Latham: Open government key to a democracy
April 19, 2017 at 3 a.m.
When last I visited East Mountain, Betty Davis was still chief cook and bottle washer — along with being in charge of the police department and filling the role of city administrator.
She also might have been chief planner on ways to keep public information out of reach of the, uh, public, but I cannot verify that, and it will probably always be a secret.
All manner of information now is bubbling to the surface, sort of what like happens to a poorly designed septic system after a sustained rainfall. All the wishing that can be done won't stop the slop.
This is the sort of government in which "the people" had no real place, no matter what the law (or Abraham Lincoln) said. It was not of the people, by the people or for the people. It existed for the convenience of the few at the expense of the many.
When I say "expense," I am talking about real dollars proffered up by honest taxpayers with the money apparently spent (read: wasted) on non-governmental purposes such as birthday parties for employees, lunches in establishments from North Texas to Louisiana and extra pay to employees and their families.
Ironically, most of the people doing the spending probably consider themselves conservatives who would howl like banshees if they discovered every federal employee got a cake on their birthday.
Perhaps it will change now, but there are no guarantees. Even with Davis gone, those who pull the strings — and hold the purse-strings — are not being overly cooperative with efforts to let the sun shine in.
This, friends, is government behind closed doors. Had the voters of East Mountain known their money was being used in such a manner, they would have protested vigorously. That, of course, is precisely why all of this was done in the dark. Government officials too often hate it when the unwashed masses demand an accounting for what is being done in their names and with their money.
But the public's nose belongs squarely in the middle of the business of a city council or it belongs no place at all. No one can claim defense secrets are at risk, no trademark information, no nasty income tax returns to be leaked.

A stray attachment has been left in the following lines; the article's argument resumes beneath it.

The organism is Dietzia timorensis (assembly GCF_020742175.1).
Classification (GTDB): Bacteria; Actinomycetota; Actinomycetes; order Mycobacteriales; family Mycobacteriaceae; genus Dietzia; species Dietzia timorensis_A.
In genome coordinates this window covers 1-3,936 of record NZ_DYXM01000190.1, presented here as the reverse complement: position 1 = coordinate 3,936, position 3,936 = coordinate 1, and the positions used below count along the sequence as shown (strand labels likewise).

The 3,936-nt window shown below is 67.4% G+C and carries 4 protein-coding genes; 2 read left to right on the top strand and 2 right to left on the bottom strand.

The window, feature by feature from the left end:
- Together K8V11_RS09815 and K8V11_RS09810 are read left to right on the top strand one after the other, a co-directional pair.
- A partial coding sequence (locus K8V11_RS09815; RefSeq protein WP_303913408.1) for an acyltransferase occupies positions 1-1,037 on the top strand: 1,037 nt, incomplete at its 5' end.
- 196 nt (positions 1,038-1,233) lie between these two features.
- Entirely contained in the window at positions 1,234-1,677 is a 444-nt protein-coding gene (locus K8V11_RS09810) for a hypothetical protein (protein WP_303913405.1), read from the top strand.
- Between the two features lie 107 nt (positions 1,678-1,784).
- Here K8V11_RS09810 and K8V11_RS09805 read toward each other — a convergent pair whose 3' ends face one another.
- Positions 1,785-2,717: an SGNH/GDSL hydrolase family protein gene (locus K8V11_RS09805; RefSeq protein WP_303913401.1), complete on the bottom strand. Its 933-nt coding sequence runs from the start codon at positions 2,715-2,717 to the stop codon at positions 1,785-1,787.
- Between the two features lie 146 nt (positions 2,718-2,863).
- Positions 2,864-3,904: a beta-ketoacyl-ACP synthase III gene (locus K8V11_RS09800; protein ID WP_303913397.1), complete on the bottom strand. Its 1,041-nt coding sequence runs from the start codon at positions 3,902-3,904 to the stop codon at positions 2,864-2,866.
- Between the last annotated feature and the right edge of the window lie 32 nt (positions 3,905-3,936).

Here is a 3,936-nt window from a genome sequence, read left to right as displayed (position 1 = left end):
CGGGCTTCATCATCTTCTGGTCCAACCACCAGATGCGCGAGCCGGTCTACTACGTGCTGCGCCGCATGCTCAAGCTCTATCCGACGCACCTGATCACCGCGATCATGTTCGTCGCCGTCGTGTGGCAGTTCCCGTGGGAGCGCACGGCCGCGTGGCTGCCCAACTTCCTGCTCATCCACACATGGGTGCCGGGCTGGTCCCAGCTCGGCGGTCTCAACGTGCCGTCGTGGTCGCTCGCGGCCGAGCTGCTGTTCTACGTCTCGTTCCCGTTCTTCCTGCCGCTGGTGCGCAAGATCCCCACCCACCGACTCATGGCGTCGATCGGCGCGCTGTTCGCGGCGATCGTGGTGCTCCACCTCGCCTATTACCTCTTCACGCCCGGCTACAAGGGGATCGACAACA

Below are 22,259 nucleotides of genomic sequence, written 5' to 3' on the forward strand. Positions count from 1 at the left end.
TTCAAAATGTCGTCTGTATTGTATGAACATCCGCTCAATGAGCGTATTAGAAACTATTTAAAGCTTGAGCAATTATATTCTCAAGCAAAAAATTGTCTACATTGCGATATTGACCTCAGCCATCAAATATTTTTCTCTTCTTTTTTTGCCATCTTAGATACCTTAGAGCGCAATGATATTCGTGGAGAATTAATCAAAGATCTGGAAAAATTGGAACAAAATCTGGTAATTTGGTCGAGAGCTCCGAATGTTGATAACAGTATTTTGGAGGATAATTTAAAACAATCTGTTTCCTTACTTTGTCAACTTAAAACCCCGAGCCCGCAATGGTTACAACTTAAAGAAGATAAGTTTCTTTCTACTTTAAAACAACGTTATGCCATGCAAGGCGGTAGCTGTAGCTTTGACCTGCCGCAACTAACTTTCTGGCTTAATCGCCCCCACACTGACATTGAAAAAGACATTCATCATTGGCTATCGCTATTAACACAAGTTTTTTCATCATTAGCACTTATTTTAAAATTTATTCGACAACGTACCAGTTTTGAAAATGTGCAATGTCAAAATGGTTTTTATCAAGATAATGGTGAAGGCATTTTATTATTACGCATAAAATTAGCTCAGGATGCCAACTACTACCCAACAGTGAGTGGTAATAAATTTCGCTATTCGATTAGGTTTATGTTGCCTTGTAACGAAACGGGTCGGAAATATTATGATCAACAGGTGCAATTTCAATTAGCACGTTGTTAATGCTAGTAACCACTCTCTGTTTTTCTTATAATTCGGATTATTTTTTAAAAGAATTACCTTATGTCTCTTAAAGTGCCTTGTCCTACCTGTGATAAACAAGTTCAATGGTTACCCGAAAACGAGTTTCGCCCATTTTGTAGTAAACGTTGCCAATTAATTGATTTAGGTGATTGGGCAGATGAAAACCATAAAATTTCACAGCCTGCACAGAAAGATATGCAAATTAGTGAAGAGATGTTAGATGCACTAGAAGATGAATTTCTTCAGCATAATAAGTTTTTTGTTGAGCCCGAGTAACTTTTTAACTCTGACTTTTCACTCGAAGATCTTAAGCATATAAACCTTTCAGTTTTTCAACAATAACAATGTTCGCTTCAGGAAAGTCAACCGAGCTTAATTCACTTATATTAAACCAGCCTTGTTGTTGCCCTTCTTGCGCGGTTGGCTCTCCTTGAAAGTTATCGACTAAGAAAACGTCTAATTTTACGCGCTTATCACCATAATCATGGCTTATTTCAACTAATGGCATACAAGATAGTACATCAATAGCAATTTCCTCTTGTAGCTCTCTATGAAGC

This is democracy where it begins, if it is allowed to begin at all. In East Mountain, officials tried to stop the growth in curiosity in just about every way possible short of spraying individual residents with Roundup. Sorry I gave them that idea. It might be next.
If you are one of those demanding information, good for you. Don't stop now, with a possible victory in sight. Be prepared, though, because those few who want to stop the flow of free information have more tricks and delaying tactics up their sleeves.
I doubt that even when all is revealed anyone is going to prison because of improprieties. Some might be embarrassed by what is revealed, and a few people might lose their jobs or be voted out of office.
This isn't so much about law-breaking, it is about control. And information is the key to controlling almost any situation. When all people are given access to all information, those in power might lose their mojo. It's their worst nightmare even when it means just losing control over East Mountain.
This is why we have laws requiring open meetings and open records and why they must be enforced. Occasionally, it takes people demanding enforcement for it to happen.
One other thing: With the leadership at the Gregg County level, I find it difficult to imagine any elected official is trying to keep information out of the hands of the public. Officeholders should know, though, that they are responsible for seeing their employees follow the law — and the spirit of the law — fully. If someone is not complying they need instruction — or perhaps another job.
Open government isn't a secondary consideration. It is a primary function. No official at any level should ever forget that.
— Phil Latham is editor emeritus of the News-Journal. His column appears Wednesday. Email firstname.lastname@example.org